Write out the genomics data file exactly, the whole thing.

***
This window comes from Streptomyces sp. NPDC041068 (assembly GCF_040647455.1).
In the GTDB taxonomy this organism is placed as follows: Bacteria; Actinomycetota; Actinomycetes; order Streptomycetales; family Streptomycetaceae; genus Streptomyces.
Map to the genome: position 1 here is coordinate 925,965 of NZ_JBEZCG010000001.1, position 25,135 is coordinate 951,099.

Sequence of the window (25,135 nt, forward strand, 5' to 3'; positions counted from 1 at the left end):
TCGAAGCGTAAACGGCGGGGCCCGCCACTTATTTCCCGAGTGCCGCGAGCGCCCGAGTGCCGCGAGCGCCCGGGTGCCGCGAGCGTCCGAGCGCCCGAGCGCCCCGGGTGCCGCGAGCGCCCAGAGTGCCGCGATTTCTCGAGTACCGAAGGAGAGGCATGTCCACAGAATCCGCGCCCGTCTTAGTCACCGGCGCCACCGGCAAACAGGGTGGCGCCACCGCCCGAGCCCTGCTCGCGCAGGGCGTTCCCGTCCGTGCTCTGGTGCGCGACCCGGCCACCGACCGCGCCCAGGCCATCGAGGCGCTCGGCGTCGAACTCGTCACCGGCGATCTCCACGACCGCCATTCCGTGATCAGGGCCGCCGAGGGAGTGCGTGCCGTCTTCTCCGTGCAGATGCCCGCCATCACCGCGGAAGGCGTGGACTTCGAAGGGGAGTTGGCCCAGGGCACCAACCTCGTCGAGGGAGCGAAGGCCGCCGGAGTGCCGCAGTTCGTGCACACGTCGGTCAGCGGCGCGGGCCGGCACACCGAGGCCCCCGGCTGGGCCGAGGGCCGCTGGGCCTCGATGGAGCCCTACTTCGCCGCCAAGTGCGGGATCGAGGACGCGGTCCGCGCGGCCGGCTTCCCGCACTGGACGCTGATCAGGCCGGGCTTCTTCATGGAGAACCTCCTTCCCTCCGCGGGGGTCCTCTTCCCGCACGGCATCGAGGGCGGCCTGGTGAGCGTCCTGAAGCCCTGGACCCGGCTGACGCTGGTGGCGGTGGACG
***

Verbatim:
This window comes from Streptomyces sp. NPDC041068 (assembly GCF_040647455.1).
In the GTDB taxonomy this organism is placed as follows: Bacteria; Actinomycetota; Actinomycetes; order Streptomycetales; family Streptomycetaceae; genus Streptomyces.
Map to the genome: position 1 here is coordinate 925,965 of NZ_JBEZCG010000001.1, position 25,135 is coordinate 951,099.

Sequence of the window (25,135 nt, forward strand, 5' to 3'; positions counted from 1 at the left end):
TCGAAGCGTAAACGGCGGGGCCCGCCACTTATTTCCCGAGTGCCGCGAGCGCCCGAGTGCCGCGAGCGCCCGGGTGCCGCGAGCGTCCGAGCGCCCGAGCGCCCCGGGTGCCGCGAGCGCCCAGAGTGCCGCGATTTCTCGAGTACCGAAGGAGAGGCATGTCCACAGAATCCGCGCCCGTCTTAGTCACCGGCGCCACCGGCAAACAGGGTGGCGCCACCGCCCGAGCCCTGCTCGCGCAGGGCGTTCCCGTCCGTGCTCTGGTGCGCGACCCGGCCACCGACCGCGCCCAGGCCATCGAGGCGCTCGGCGTCGAACTCGTCACCGGCGATCTCCACGACCGCCATTCCGTGATCAGGGCCGCCGAGGGAGTGCGTGCCGTCTTCTCCGTGCAGATGCCCGCCATCACCGCGGAAGGCGTGGACTTCGAAGGGGAGTTGGCCCAGGGCACCAACCTCGTCGAGGGAGCGAAGGCCGCCGGAGTGCCGCAGTTCGTGCACACGTCGGTCAGCGGCGCGGGCCGGCACACCGAGGCCCCCGGCTGGGCCGAGGGCCGCTGGGCCTCGATGGAGCCCTACTTCGCCGCCAAGTGCGGGATCGAGGACGCGGTCCGCGCGGCCGGCTTCCCGCACTGGACGCTGATCAGGCCGGGCTTCTTCATGGAGAACCTCCTTCCCTCCGCGGGGGTCCTCTTCCCGCACGGCATCGAGGGCGGCCTGGTGAGCGTCCTGAAGCCCTGGACCCGGCTGACGCTGGTGGCGGTGGACG